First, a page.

Where time is of the essence, as with most distressed M&A deals, the use of legal technology and AI (particularly in the context of document reviews) may help streamline processes and it is something we expect to see increasingly in New Zealand.

Transaction structure

Early consideration of deal structure is crucial in any transaction, no less so than in a distressed M&A deal.

A potential purchaser of a distressed company will usually favour either a business and assets sale (as it enables the purchaser to selectively choose desirable assets) or a ‘hive-down’ (whereby specific assets are transferred to a newly-formed target company). These approaches reduce the risk of the purchaser inheriting unknown liabilities. Conversely, a seller may be more inclined to favour a share sale, from a tax perspective, and in terms of the process being generally less onerous and disruptive.

Parties to distressed M&A should appreciate the fact that if the deal is found to be an ‘insolvent transaction’ under the Companies Act 1993, a liquidator could ‘unwind’ the transaction and ‘claw back;’ assets. An ‘insolvent transaction’ is a transaction that occurs when a company is unable to pay its debts which allows another person to receive more towards the satisfaction of a debt, owed by the company, than that person would otherwise receive in the company’s liquidation. The risk of this happening is mitigated where a purchaser acquires a distressed company from an insolvency practitioner or through a formal insolvency process.

W&I Insurance

To mitigate the lack of contractual protection in a distressed M&A transaction, a purchaser may wish to explore warranty and indemnity (W&I) insurance. The type of policy would be one in which the insurer (as opposed to the seller) provides warranties to the purchaser in the policy itself. For the purchaser, it provides a safety net for any losses that could arise from misrepresentations. For the seller, it may help ensure that the transaction actually gets off the ground.

Directors’ Duties

Directors of distressed companies need to be mindful of their duties under the Companies Act 1993, in particular in relation to acting in the best interests of the company (section 131), the duty to avoid reckless trading (section 135) and the duty not to agree to the company incurring an obligation unless the director believes, on reasonable grounds, that the company will be able to perform the obligation.

Penalties may apply if directors are found to be in breach of these duties.

Regulatory concerns

Foreign investment

If foreign investors are involved, then – depending on the nature of the assets being acquired – parties need to be mindful of the fact that the Overseas Investment Act 2005 and its regulations (OIA) ‘could’ apply and that the transaction ‘could’ be subject to approval from the Overseas Investment Office (OIO).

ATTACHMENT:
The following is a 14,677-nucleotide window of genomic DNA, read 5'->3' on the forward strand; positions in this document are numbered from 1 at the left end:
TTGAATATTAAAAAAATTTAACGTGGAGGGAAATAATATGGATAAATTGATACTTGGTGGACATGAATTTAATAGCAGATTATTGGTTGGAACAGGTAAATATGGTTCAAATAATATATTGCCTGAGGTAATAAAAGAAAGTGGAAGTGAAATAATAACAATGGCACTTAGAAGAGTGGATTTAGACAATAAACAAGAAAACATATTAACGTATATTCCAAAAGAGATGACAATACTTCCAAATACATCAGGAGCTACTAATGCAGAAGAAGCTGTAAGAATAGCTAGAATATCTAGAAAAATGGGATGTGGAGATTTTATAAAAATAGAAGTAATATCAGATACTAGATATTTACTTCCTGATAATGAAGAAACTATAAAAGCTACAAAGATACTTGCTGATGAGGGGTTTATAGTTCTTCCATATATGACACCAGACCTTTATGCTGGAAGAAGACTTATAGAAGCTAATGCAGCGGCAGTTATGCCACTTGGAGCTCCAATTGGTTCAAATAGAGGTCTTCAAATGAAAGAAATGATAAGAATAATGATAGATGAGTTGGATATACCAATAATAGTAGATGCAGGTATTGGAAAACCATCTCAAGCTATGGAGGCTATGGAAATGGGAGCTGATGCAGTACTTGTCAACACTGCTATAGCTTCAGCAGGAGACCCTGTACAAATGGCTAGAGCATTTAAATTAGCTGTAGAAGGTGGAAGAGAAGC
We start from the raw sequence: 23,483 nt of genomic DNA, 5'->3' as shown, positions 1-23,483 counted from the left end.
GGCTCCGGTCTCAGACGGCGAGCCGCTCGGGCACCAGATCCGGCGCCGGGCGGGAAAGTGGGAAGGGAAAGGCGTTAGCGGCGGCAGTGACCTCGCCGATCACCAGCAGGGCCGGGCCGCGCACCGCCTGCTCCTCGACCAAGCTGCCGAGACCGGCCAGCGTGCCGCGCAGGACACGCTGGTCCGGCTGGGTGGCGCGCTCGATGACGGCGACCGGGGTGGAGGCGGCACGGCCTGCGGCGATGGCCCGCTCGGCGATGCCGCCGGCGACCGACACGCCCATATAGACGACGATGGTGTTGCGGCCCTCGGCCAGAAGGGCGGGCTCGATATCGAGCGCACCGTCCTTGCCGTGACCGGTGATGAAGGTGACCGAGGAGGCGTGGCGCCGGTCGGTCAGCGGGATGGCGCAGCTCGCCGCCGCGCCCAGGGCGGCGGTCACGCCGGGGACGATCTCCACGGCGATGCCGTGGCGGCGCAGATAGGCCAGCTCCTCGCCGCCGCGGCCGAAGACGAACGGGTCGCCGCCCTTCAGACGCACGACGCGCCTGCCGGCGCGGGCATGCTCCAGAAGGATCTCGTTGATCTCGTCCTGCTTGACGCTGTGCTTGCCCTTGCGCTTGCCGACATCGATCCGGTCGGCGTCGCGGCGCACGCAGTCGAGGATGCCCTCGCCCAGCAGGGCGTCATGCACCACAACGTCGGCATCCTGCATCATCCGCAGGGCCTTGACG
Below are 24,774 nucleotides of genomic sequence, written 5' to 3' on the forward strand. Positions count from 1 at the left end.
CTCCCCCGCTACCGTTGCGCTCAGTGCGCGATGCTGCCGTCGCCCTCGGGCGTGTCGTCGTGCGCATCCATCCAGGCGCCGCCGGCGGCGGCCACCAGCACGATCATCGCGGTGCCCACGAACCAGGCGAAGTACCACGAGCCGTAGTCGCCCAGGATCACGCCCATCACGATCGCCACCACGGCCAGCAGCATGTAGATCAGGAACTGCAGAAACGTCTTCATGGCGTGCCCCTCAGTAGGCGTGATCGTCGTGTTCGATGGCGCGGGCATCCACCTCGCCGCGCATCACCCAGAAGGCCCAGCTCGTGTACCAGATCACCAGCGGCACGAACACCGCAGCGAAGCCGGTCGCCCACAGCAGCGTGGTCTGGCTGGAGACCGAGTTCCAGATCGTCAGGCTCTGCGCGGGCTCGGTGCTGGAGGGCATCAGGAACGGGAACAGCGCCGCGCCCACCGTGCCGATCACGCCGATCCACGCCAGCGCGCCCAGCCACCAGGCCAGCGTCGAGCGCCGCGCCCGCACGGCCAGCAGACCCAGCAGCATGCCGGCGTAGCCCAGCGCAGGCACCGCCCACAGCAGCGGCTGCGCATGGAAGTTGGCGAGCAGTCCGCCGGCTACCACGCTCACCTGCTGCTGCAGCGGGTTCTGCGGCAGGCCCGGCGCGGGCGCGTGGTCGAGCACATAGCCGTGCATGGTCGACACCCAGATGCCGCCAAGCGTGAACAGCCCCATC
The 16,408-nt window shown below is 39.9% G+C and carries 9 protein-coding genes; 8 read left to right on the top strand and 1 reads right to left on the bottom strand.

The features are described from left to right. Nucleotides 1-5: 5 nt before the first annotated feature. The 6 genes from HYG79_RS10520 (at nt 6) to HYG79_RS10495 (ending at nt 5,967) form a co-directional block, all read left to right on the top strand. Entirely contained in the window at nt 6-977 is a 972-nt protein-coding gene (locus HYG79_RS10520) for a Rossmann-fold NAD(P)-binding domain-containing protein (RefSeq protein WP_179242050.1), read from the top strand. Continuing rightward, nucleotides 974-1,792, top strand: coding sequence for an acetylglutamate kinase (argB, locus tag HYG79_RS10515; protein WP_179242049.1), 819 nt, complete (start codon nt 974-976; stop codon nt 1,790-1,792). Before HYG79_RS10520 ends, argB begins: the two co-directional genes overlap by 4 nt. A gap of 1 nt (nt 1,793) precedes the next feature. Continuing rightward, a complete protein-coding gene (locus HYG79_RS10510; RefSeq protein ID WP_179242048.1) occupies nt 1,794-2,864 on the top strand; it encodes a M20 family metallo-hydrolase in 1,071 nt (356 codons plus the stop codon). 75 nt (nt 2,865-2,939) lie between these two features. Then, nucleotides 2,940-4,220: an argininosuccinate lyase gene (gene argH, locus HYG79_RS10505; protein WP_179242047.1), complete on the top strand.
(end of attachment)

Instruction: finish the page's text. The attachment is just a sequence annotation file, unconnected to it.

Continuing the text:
The OIO also has the right to require certain information in connection with the transaction (for example, the reason for the distress, the potential impact on the target company’s employees, and the investor’s plans for the distressed asset). This information may need to be provided in short order and can add to the complexity of the process. The OIO can also impose strict investment conditions, such as requiring the investor to protect the environment, provide employment opportunities for New Zealanders, or commit to investing in the country’s infrastructure.

Penalties may apply for non-compliance with the OIA.


For distressed M&A deals, the New Zealand Commerce Commission (ComCom) may be particularly vigilant in reviewing the transaction’s impact on competition under the Commerce Act 1986. Distressed assets may be attractive to buyers seeking to consolidate their position in a market or to eliminate a competitor. ComCom can examine whether the acquisition would result in a dominant market position for the purchaser, and whether the transaction would lead to higher prices or reduced choice for consumers.

ComCom can also consider the impact of the transaction on the target company’s employees, suppliers, and customers; distressed companies may have a weaker bargaining position in negotiations, and so ComCom may be concerned about the potential for exploitation or abuse of market power. ComCom has the right to require the purchaser to commit to maintaining jobs, contracts, or prices, or to make other undertakings to address these concerns.

Again, penalties may apply for non-compliance with the Commerce Act 1986.